Is there a colored, yet semi-translucent glaze that can be applied to metal?

I'm making my friend a replica knife from a popular game we both play. In-game, the blade has a reddish tint. Is there a glaze that can be applied to metal that will give it a red tint, yet still be somewhat translucent? Thanks!

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orksecurity7 years ago
In addition to anodizing and enameling and plasticizing -- a very thin layer of plating might be enough to shift the color in an appropriate direction.
Personally, I'd go with transparent vitreous enamel, but I'm an enameller already so I have all the tools & stuff.
You might look into coloring some clear epoxy instead. You can use official epoxy colorant, or even regular RIT dye will work just fine.
This will leave you with a clear tint that won't easily chip or scratch like paint would.
Thing is, on a thin blade, vitreous enamel is going to craze isn't it ? 

I'd think that if you were using the correct enamel formula to go with the underlying metal, you'd be fine as long as you didn't apply it too thickly all at once. I have successfully enamelled thin copper embossing foil with no crazing at all. (The piece didn't work out for other reasons, but the gazillion and one copper leaves turned out very nicely.) The trick is to use multiple thin layers and underfire until the last one. Counter-enamelling is also essential with thin or very large pieces. I counter-enamel everything, regardless.
That's just for the application phase, though. After application, if the blade is thin enough to flex easily, or if you bash it into things, crazing is a distinct possibility. An enamelled blade of this type would be a display item, not a functional one.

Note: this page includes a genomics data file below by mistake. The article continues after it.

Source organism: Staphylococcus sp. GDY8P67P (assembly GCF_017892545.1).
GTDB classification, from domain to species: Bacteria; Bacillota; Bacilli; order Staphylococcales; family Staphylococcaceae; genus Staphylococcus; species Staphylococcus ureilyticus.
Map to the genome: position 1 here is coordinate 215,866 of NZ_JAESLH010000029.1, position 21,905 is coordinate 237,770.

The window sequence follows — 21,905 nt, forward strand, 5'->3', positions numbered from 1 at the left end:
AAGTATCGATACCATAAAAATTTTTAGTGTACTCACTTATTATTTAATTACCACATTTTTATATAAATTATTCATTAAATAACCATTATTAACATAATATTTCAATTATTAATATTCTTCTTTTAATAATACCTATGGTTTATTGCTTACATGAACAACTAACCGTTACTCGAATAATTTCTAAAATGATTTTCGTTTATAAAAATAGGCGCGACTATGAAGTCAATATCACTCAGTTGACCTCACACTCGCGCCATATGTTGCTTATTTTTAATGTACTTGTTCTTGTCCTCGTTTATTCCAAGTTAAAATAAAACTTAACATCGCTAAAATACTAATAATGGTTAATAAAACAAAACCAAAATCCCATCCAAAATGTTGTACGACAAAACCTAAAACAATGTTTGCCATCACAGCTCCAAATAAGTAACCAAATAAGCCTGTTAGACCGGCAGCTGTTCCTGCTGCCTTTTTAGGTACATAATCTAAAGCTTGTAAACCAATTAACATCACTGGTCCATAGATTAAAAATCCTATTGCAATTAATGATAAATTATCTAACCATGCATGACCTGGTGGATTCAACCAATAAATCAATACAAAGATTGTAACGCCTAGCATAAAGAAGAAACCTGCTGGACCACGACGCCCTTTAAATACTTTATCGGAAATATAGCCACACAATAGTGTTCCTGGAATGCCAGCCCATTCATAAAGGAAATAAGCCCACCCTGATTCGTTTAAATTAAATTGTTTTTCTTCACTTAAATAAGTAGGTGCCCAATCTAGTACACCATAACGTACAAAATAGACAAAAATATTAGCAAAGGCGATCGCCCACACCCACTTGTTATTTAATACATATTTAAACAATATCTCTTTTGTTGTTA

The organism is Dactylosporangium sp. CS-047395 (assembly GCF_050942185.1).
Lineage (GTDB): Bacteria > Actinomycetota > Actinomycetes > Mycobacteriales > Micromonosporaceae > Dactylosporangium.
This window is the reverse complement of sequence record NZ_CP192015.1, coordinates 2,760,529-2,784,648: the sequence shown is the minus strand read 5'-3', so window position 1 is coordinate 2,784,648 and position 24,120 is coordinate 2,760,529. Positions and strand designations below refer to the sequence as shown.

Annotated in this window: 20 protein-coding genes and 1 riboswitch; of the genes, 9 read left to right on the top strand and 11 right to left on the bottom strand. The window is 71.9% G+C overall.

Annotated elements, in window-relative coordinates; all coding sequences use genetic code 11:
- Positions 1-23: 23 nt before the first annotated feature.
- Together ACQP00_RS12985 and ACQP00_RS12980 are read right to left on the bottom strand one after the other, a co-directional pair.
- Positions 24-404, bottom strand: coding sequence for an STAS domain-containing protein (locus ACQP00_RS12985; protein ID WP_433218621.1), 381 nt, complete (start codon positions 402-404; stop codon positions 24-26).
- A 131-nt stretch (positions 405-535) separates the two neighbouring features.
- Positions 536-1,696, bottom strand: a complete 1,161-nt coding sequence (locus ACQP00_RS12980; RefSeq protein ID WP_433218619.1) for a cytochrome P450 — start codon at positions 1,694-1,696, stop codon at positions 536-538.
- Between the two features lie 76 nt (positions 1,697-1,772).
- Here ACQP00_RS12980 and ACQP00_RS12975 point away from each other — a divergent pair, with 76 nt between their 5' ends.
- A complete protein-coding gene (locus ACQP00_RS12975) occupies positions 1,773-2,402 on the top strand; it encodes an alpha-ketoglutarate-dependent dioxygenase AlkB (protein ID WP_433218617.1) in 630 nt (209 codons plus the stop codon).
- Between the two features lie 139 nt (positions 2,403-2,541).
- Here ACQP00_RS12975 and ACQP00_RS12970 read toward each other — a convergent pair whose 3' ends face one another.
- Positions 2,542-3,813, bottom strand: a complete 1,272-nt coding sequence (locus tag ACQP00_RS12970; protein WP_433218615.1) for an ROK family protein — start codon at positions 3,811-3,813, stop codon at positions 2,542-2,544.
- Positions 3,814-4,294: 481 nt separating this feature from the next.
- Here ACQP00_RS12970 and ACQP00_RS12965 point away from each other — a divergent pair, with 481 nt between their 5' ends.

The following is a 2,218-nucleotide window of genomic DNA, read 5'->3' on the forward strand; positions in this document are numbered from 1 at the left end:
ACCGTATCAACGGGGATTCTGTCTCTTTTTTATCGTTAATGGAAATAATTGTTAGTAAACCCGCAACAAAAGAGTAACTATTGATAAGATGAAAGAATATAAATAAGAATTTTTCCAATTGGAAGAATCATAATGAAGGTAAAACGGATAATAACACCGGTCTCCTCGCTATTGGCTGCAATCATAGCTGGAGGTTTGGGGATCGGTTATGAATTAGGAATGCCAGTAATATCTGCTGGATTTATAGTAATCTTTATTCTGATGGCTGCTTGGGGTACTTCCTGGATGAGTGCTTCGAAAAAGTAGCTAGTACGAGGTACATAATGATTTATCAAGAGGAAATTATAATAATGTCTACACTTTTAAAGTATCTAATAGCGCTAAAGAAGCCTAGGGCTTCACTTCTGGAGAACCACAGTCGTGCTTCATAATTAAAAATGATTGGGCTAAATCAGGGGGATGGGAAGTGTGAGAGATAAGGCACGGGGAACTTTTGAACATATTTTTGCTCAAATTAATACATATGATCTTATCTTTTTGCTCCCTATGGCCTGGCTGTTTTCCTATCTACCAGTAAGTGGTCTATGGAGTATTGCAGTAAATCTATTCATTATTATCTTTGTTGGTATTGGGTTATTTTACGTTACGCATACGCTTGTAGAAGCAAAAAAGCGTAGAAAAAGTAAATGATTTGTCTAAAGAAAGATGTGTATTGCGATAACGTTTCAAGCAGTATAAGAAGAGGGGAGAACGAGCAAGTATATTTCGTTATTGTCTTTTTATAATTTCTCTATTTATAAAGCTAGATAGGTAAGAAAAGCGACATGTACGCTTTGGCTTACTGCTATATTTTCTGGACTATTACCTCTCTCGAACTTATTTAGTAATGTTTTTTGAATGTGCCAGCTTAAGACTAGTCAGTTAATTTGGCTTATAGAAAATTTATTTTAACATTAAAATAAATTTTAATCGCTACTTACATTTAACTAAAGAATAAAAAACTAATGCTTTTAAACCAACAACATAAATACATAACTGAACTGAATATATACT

You need to write some 'ibles. Sounds very interesting. I've always wanted to try it.

On a blade though, you just KNOW some A-hole is going flex the thing - would it take that ?

I may very well do that next time I do an enamelling project. I don't really do anything innovative with the process, but now that you mention it, I don't know that there's much information on "just the basics" online. Might be worth it just for that. Funny thing is, I found Instructables in the first place because I was searching for information on toner transfer copper etching for an enamelling project.
And no, a blade would not take being flexed. Shards of glass would fly across the room. I would only consider enamelling a shortish, heavy blade, preferably with a diamond or triangular cross-section. Something in a dagger or gladius would be ideal. Anything longer/more flexible would be asking for trouble if it was intended to do anything more than hang on the wall and look pretty.
frollard7 years ago
You could use coloured enamel - it can be applied to clean metal; it is what insulates copper wire and makes it all sorts of colours (usually red).

Some metals can be anodized to change their colours (silver, aluminum, many others)...